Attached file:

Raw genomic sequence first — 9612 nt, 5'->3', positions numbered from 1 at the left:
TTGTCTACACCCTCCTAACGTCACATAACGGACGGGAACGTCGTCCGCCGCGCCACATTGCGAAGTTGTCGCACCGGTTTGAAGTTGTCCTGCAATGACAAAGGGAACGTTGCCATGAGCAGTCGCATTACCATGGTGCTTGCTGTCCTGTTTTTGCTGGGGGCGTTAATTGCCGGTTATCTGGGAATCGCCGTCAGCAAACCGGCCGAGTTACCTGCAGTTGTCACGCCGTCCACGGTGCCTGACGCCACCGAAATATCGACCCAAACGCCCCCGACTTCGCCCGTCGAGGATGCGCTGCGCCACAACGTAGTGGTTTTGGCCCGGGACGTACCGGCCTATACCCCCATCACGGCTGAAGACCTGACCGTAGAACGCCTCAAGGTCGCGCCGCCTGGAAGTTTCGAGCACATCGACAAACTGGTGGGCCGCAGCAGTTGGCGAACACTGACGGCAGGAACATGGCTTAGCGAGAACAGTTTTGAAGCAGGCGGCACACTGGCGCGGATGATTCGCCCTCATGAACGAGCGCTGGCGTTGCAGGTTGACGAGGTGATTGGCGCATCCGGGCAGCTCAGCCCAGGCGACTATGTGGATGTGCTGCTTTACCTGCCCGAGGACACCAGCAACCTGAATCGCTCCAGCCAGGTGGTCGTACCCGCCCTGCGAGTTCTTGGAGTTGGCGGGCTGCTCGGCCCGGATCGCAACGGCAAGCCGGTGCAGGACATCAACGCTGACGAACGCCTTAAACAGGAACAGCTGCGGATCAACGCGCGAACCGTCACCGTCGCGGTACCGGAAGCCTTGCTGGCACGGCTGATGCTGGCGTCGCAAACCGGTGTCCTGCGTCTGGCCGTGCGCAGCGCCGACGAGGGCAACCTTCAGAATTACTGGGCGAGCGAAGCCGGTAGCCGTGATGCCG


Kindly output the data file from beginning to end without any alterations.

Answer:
Raw genomic sequence first — 9612 nt, 5'->3', positions numbered from 1 at the left:
TTGTCTACACCCTCCTAACGTCACATAACGGACGGGAACGTCGTCCGCCGCGCCACATTGCGAAGTTGTCGCACCGGTTTGAAGTTGTCCTGCAATGACAAAGGGAACGTTGCCATGAGCAGTCGCATTACCATGGTGCTTGCTGTCCTGTTTTTGCTGGGGGCGTTAATTGCCGGTTATCTGGGAATCGCCGTCAGCAAACCGGCCGAGTTACCTGCAGTTGTCACGCCGTCCACGGTGCCTGACGCCACCGAAATATCGACCCAAACGCCCCCGACTTCGCCCGTCGAGGATGCGCTGCGCCACAACGTAGTGGTTTTGGCCCGGGACGTACCGGCCTATACCCCCATCACGGCTGAAGACCTGACCGTAGAACGCCTCAAGGTCGCGCCGCCTGGAAGTTTCGAGCACATCGACAAACTGGTGGGCCGCAGCAGTTGGCGAACACTGACGGCAGGAACATGGCTTAGCGAGAACAGTTTTGAAGCAGGCGGCACACTGGCGCGGATGATTCGCCCTCATGAACGAGCGCTGGCGTTGCAGGTTGACGAGGTGATTGGCGCATCCGGGCAGCTCAGCCCAGGCGACTATGTGGATGTGCTGCTTTACCTGCCCGAGGACACCAGCAACCTGAATCGCTCCAGCCAGGTGGTCGTACCCGCCCTGCGAGTTCTTGGAGTTGGCGGGCTGCTCGGCCCGGATCGCAACGGCAAGCCGGTGCAGGACATCAACGCTGACGAACGCCTTAAACAGGAACAGCTGCGGATCAACGCGCGAACCGTCACCGTCGCGGTACCGGAAGCCTTGCTGGCACGGCTGATGCTGGCGTCGCAAACCGGTGTCCTGCGTCTGGCCGTGCGCAGCGCCGACGAGGGCAACCTTCAGAATTACTGGGCGAGCGAAGCCGGTAGCCGTGATGCCG